There has been a lot of research into hydrolysed collagen, which can help us understand how it works. Clinical studies in patients with functional joint pain and discomfort7, 8 found that collagen peptide intake lead to an increased content of protein molecules as part of the extracellular matrix of cartilage tissue. The extracellular matrix can be thought of as the collection of small molecules that play a role in supporting tissue growth, like a scaffold. These molecules bind with water and help to increase the stiffness and resilience of the collagen to withstand compressive loads and forces (when we move!).6 Essentially, it helps to make it stronger! This resulted in individuals reporting significant improvements in general joint pain and discomfort as well as during exercise.7,8 This is great news for all of the active movers out there!
- Karsdal, M.A. 2016. Biochemistry of Collagens, Laminins and Elastin. Academic Press. doi:https://doi.org/10.1016/C2015-0-05547-2\
- The Royal Australian College of General Practitioners 2019, General Practice: Health of the Nation 2019 Report, RACGP, retrived 5 October 2020, <https://www.racgp.org.au/gener...;.
- Rovati, L, Girolami, F & Persiani, S 2012, ‘Crystalline glucosamine sulfate in the management of knee osteoarthritis: efficacy, safety, and pharmacokinetic properties’, Therapeutic advances in musculoskeletal disease’, vol 3, no 3, pp.167-180, doi: 10.1177/1759720X12437753
- Narvy, S & Vangsness, C 2010, ‘Critical appraisal of the role of glucosamine and chondroitin in the management of osteoarthritis of the knee’, Nutrition and Dietary Supplements, vol 2, pp. 13-25, doi: 10.2147/NDS.S5939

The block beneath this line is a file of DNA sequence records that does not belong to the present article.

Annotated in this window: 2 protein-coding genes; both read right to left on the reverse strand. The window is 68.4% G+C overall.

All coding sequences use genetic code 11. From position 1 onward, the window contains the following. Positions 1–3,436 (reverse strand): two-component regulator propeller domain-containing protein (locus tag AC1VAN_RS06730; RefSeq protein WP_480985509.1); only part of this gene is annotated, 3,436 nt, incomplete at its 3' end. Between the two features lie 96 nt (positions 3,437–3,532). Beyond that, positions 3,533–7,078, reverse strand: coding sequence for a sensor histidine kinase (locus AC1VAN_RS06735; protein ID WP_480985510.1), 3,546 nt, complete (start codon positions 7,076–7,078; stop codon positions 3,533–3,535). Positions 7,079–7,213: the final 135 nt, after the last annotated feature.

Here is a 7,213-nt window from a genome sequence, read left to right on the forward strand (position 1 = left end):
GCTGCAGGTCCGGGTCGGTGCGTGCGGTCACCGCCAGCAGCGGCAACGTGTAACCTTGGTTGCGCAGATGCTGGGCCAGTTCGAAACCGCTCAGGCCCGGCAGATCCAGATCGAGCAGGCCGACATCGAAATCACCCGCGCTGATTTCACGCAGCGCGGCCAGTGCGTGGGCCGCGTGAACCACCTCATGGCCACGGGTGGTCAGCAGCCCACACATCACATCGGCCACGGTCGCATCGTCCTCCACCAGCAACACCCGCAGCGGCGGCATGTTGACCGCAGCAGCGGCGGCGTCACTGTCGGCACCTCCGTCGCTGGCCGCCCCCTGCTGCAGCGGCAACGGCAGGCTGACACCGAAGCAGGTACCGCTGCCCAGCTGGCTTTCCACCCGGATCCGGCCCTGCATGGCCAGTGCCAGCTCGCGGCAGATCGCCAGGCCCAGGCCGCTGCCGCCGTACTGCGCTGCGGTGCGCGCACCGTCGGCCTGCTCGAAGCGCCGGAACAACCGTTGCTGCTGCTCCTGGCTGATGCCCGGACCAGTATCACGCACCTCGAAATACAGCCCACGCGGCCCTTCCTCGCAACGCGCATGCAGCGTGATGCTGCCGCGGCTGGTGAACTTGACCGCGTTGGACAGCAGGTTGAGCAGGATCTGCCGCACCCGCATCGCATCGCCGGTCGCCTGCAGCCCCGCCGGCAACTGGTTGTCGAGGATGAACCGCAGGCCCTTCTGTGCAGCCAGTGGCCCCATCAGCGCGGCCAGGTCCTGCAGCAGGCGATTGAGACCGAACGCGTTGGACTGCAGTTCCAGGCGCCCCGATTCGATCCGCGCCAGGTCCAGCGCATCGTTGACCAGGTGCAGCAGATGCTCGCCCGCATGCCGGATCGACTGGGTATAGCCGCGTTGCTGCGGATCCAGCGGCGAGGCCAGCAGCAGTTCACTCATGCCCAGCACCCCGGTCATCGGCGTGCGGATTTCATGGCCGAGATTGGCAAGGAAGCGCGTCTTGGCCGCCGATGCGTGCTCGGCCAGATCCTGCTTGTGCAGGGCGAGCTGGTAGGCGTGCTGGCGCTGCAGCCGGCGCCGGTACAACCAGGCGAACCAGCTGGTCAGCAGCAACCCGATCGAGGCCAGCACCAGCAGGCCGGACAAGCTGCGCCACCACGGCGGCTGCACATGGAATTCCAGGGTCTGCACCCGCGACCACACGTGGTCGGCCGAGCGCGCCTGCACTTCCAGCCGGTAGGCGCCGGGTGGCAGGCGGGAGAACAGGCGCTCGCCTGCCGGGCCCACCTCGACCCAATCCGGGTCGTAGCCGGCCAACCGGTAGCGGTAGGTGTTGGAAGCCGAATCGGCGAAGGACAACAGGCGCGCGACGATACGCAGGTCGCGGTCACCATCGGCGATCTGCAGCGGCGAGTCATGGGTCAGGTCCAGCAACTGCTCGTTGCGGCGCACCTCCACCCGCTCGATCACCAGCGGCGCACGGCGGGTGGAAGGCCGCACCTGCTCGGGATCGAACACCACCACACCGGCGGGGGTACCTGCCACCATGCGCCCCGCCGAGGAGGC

- McAlindon, T. E., Nuite, M., Krishnan, N., Ruthazer, R., Price, L. L., Burstein, D., Griffith, J., & Flechsenhar, K. 2011. Change in knee osteoarthritis cartilage detected by delayed gadolinium enhanced magnetic resonance imaging following treatment with collagen hydrolysate: a pilot randomized controlled trial. Osteoarthritis and cartilage, 19(4), 399–405. https://doi.org/10.1016/j.joca.2011.01.001
- Frantz, C., Stewart, K. M., & Weaver, V. M. 2010. The extracellular matrix at a glance. Journal of cell science, 123(Pt 24), 4195–4200. https://doi.org/10.1242/jcs.023820
- Zdzieblik, D., Oesser, S., Gollhofer, A., & König, D. 2017, Improvement of activity-related knee joint discomfort following supplementation of specific collagen peptides. Applied physiology, nutrition, and metabolism = Physiologie appliquee, nutrition et metabolisme, 42(6), 588–595. https://doi.org/10.1139/apnm-2016-0390
- Clark, K. L., Sebastianelli, W., Flechsenhar, K. R., Aukermann, D. F., Meza, F., Millard, R. L., Deitch, J. R., Sherbondy, P. S., & Albert, A. 2008. 24-Week study on the use of collagen hydrolysate as a dietary supplement in athletes with activity-related joint pain. Current medical research and opinion, 24(5), 1485–1496. https://doi.org/10.1185/030079...